2005 World Press Freedom Review


[08:50 pm] 30 March, 2006

The embattled television station A1+ continued to have problems in
2005. In January, the Armenian Academy of Sciences continued its
demands that the company vacate the premises it used at one of the
Yerevan buildings, which also hosted a number of media editorial
offices. The company has been off the air since April 2002, when
National Commission on Television and Radio refused to give A1+ a
broadcasting licence. The company has participated in seven licence
tenders since that time, but without success. According to the
Yerevan Press Club, A1+ currently operates as a production studio,
along with the editorial office of a popular Web site ,
the Ayb-Feh weekly, and the television training courses of A1+’s
founder, Meltex LLC.

The station was evicted from its premises in July, and it was given
notice to vacate its office in the Armenian Academy of Sciences by
23 July. A1+ now largely produces programmes for regional television
stations, as well as keeping a Web site and publishing a weekly

However, later in July, Prime Minister Andranik Markarian asked the
head of the governmental Department of State Property Management to
find alternative premises A1+. The station also found a compromise
with the Academy of Sciences President Fadey Sarkisian and may continue
to occupy its offices until new accommodations were found.

According to a Radio Free Europe/Radio Liberty (RFE/RL) report, the
European Court of Human Rights (ECHR) will most likely agree to hold
hearings and make a ruling on the hotly disputed 2002 closure of A1+
in January 2006.

On the afternoon of 1 April, the car of Samvel Alexanyan,
editor-in-chief of the Syunats Yerkir newspaper, was burned in the yard
of his house in Goris, in the southeastern region of Kapan. According
to reports, Alexanyan received threats after he gave an interview
to the Novoye Vremya newspaper on 12 March. He issued a statement
on the same day in which he accused the regional administrator Surik
Khachatrian of instigating an arson attack that destroyed his car.

According to RFE/RL, Alexanyan claimed Khachatrian was angered by an
interview Alexanyan gave to a Yerevan newspaper in March. Alexanyan
similarly blamed Khachatrian for an attack on his newspaper’s premises
in autumn of 2004.

The subject of the 1915 murder of an estimated 1.5 million Armenians
in Ottoman Turkey continues to be a sore point in relations between
Armenia and Turkey.

Armenian President Robert Kocharian urged Turkey to acknowledge the
killings as a genocide when addressing the opening session of an
international conference in Yerevan on 20 April.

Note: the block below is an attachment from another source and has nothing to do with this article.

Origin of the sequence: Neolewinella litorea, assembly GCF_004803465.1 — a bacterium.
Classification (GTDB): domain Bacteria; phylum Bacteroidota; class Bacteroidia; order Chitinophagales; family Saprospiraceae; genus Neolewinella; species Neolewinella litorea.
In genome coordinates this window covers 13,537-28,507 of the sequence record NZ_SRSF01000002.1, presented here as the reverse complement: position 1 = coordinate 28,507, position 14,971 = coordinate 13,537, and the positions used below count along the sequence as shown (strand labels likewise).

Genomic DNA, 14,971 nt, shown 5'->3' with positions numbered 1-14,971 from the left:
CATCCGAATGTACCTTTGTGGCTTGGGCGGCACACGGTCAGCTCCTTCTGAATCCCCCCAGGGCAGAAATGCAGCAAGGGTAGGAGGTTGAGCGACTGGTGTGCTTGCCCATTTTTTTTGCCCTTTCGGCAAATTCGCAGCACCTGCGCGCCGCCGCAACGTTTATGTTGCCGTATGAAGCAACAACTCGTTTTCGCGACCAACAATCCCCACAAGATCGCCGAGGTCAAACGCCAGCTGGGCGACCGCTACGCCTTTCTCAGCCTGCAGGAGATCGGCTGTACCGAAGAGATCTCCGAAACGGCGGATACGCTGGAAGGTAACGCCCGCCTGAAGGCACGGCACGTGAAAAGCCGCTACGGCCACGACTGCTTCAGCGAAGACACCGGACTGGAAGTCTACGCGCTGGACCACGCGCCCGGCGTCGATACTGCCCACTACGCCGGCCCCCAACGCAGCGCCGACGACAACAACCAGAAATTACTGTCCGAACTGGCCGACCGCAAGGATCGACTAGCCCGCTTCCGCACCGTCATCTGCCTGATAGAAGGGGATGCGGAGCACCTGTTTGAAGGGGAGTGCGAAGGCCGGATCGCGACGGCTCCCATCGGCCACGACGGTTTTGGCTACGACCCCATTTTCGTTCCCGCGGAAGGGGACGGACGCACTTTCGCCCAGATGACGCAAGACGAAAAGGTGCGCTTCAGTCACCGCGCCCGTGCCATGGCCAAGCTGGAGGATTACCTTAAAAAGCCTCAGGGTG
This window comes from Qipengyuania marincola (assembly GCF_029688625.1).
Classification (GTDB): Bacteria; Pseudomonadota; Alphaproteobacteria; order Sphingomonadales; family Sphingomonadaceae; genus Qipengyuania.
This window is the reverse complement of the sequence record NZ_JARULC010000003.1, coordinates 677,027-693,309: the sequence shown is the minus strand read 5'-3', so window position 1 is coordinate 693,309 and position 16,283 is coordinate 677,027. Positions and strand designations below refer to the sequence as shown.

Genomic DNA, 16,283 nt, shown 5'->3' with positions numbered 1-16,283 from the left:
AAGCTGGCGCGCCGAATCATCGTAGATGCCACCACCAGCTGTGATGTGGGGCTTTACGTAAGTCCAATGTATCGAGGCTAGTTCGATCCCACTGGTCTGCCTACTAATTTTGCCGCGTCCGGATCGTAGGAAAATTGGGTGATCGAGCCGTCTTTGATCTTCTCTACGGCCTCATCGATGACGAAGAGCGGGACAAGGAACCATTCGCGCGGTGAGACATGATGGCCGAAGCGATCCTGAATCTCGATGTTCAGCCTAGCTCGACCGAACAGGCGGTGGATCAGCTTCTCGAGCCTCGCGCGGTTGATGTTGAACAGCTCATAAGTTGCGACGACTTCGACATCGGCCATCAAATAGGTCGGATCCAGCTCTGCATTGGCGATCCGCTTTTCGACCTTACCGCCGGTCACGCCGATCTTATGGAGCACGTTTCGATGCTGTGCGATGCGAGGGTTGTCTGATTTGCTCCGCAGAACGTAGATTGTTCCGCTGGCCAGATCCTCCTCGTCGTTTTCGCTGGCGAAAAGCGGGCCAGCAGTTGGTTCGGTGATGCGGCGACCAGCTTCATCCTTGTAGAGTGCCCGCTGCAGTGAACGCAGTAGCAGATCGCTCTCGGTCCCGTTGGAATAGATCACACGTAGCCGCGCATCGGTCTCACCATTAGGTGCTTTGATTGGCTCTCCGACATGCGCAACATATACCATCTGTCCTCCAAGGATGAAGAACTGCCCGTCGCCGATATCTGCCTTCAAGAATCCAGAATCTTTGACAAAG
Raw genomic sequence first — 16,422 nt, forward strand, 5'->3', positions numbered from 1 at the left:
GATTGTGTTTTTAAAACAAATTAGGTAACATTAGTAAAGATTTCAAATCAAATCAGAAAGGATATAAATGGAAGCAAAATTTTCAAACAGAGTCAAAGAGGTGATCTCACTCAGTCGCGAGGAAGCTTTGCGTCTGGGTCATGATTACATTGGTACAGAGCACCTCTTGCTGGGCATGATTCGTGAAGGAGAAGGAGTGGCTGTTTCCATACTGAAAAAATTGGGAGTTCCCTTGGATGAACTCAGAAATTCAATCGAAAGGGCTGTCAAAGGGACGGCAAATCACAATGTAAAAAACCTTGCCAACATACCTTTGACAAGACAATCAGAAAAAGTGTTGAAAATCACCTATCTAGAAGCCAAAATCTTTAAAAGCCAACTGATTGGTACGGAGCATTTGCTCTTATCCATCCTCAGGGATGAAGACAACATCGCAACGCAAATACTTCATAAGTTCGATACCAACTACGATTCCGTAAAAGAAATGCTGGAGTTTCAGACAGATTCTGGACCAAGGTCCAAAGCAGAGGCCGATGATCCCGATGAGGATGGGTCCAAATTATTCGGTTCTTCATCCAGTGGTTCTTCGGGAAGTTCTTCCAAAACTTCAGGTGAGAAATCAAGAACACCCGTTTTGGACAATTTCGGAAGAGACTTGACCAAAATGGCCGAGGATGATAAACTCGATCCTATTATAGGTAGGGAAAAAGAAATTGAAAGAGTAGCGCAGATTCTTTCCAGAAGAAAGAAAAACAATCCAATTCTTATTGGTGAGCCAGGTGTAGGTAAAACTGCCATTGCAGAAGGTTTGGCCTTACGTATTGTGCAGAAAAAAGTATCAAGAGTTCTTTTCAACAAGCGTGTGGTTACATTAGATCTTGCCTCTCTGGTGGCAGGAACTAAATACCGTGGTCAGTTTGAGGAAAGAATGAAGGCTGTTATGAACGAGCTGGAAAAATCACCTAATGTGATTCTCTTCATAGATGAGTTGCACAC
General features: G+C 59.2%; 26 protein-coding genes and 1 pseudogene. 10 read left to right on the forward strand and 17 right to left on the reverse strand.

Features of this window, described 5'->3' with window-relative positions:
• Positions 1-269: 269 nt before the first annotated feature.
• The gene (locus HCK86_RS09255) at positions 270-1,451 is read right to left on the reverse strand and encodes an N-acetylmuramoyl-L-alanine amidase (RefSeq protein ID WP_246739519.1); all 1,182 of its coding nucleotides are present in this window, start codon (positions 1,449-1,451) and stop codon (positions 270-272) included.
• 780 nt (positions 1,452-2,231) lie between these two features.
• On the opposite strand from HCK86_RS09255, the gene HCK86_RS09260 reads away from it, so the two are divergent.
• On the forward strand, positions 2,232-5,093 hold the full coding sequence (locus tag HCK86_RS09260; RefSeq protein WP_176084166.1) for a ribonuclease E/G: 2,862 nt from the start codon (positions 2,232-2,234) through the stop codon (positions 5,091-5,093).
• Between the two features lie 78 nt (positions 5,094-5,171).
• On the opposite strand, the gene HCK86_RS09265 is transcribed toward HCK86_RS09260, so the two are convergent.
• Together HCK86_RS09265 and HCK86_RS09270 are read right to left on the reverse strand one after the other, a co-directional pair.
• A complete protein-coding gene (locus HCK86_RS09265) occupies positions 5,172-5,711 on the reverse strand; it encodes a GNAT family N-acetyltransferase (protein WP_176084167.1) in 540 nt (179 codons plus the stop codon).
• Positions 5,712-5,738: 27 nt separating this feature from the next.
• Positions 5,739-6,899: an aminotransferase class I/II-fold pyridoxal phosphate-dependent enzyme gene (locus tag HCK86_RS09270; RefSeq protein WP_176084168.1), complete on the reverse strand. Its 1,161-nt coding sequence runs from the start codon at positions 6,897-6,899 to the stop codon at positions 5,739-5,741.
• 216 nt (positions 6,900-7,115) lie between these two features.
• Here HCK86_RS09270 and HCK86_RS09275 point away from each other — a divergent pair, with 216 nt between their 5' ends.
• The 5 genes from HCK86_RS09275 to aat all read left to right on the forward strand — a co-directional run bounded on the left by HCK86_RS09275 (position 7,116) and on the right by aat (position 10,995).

On 13 July, seven Armenian media groups, such as the Yerevan Press
Club and the Armenian Union of Journalists, released a joint letter
criticising the government’s proposed constitutional amendments. In
the letter, they argued that the constitutional amendments would
inadequately guarantee the independence of the National Commission
on Radio and Television, which regulates commercial broadcasting.

They also maintained that presidential power to appoint all nine
commission members should be curtailed, and that the Armenian
parliament must have the power to endorse or reject appointees to the
Commission. Criticism of the absence of any proposed changes to the
formation of the governing board of the Armenian Public Television
and Radio was also voiced.

The media groups also released a joint statement on 27 July,
in which they criticized a 21 July statement by the Council of
Europe’s Venice Commission, which positively evaluated the latest
version of draft constitutional amendments proposed by the Armenian
government. According to an RFE/RL report, the groups believe that the
Commission’s proposals on the freedom, independence, and diversity of
mass media are flawed and cannot put in place the necessary guarantees
of freedom of speech in Armenia.

According to RFE/RL, the draft constitutional amendments are to be
debated by the parliament on 29 August before being voted on in a
national referendum in November.

On 27 November, Armenia held a referendum on a package of draft
constitutional amendments to the 1995 constitution. A few international
monitors were present, and they and local observer groups reported
large-scale fraud, such as inflation of turnout numbers, ballot
stuffing and intimidation of observers. According to official results,
Armenians endorsed the amendments.


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